I have to keep reminding myself that I’m not actually doing coverage this year, that this whole festival is purely a leisure activity. I’m so reigned to my previous mentality that it feels like my duty to work the system and try to catch everything I can. To make sure I’m seeing a diverse range of acts and really taking advantage of what the festival has to offer. Without door list privileges this year, I need to expend much more mental energy ensuring I get all the acts I want. Ironically, not doing press almost feels like more work.

Wait, if this is for fun, does that mean I can relax and have a drink? This might not be so bad.

It’s funny business all the way down.

In short, it looks like I’m gonna drop out of JFL42 coverage.

Less short, we’re two days out from the event and the accreditation process is getting more involved than it should be with dwindling time. The easiest option is to instead buy a pass, go at my own pace and not stress about having to put together daily coverage while working full time. This should ease ten days of the fest a bunch, since nothing’s at stake. Given that I’m not fussed about headliners, the $130 I’ll drop (could’ve done a cheaper pass if I’d had more planning time, but this close to the festival things are getting booked right out) is a small price to pay for that peace of mind.

Speaking of peace of mind, Father John Misty last night far exceeded any expectations that I had. I was pretty late to the game with FJM. I didn’t even know he existed until well after I Love You, Honeybear was released. In fact, I think today may have been one of the first times I heard Fear Fun in full. I’ve been thrashing Honeybear possibly weekly since it was released, the writing is that great. I booked the tickets months ago and had great seats. Four rows from the front, six seats from the aisle. I’d been waiting for months and kind of banking on an amazing live performance. The hubbub before he’d even started was palpable. A cursory glance around yielded a ton of FJM clone sightings. Tall dudes with beards, long hair and shirts buttoned way open. I guess he has a type. Then his band took the stage, each of whom had a certain FJM look to them. A certain type indeed.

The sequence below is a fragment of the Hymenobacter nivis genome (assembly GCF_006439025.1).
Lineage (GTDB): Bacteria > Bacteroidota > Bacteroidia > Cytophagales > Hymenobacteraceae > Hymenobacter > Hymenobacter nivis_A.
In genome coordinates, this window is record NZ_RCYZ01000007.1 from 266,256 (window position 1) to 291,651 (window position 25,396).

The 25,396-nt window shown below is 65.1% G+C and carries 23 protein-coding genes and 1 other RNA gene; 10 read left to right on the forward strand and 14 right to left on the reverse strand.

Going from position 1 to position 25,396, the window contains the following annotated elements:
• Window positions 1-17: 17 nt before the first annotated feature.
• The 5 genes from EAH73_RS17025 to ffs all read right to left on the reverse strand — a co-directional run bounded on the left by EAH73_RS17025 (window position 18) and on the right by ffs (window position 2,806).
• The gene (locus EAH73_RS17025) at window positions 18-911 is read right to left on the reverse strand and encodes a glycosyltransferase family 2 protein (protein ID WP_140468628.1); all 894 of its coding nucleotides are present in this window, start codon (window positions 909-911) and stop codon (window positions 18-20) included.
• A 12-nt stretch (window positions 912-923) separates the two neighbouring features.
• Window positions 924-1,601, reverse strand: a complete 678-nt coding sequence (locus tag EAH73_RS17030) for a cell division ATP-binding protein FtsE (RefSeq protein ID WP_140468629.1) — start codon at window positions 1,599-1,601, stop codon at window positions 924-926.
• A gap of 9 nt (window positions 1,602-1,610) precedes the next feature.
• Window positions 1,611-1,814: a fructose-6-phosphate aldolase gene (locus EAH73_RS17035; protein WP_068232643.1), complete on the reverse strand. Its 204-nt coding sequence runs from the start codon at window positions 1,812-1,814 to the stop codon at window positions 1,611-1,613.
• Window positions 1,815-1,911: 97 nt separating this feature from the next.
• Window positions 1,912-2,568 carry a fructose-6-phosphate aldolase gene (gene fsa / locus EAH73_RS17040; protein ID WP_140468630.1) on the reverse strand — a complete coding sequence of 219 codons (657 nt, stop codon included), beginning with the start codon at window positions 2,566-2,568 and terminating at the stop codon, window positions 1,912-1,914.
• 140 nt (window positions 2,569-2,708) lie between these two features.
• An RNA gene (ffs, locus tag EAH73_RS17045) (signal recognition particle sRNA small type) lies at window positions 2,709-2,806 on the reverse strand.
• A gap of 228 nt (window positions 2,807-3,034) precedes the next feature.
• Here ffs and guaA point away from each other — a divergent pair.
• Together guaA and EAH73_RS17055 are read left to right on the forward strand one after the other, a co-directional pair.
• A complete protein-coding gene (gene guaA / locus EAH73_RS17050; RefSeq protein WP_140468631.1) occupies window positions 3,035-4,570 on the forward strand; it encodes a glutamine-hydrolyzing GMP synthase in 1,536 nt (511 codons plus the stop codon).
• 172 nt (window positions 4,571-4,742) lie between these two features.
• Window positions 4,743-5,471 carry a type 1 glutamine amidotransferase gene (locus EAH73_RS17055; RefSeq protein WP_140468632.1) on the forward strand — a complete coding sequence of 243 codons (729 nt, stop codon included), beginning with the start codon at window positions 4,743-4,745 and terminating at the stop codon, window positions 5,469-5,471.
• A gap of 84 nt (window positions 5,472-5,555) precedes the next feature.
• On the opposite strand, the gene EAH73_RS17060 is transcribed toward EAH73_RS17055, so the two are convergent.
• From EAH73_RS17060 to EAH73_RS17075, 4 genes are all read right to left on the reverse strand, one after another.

Seeing him perform, it’s a wonder Josh Tillman was ever stuck behind the drums of Fleet Foxes, rather than front and centre. With his persona Father John Misty, he’s sardonic, sarcastic and sartorially gifted (I needed something) in interviews, but behind the mic he opens up. Overflowing with charisma, it was surprising I could hear a thing over the sound of an entire audience (granted, I was no exception) ovulating. He has a commanding presence and fantastic showmanship. Dancing, striding, sinking to his knees, splayed out on his back and jumping up to his feet. At one stage he lay down on his belly, propped up on his elbows in a more “approachable” stance. He came right up to the crowd and knelt before them, even jumping down to dance amongst them. His voice was also fucking gorgeous. Something I always appreciate is when artists take risks with alternative arrangements live. Of course I adore the recorded versions, but there were a number of tracks where he tried a different tack that fit like a glove.

It’s funny, because I’ve always seen FJM touted as such a pretentious performer and taken it as a given. In reflection, maybe that’s more about people being unfamiliar with his shtick. He takes the piss a bunch, but when he’s doing a live performance, he gives a hell of a lot. After a 20+ song set filled with recent material and old favourites, he came to the front of stage and knelt there for five minutes. He shook hands with everyone who came to him and graciously thanked them for coming. If that’s what’s considered pretentious in this day and age, I’ve got no idea what sincerity looks like.

Putting the “anal” into Merriweather Post-Analysis.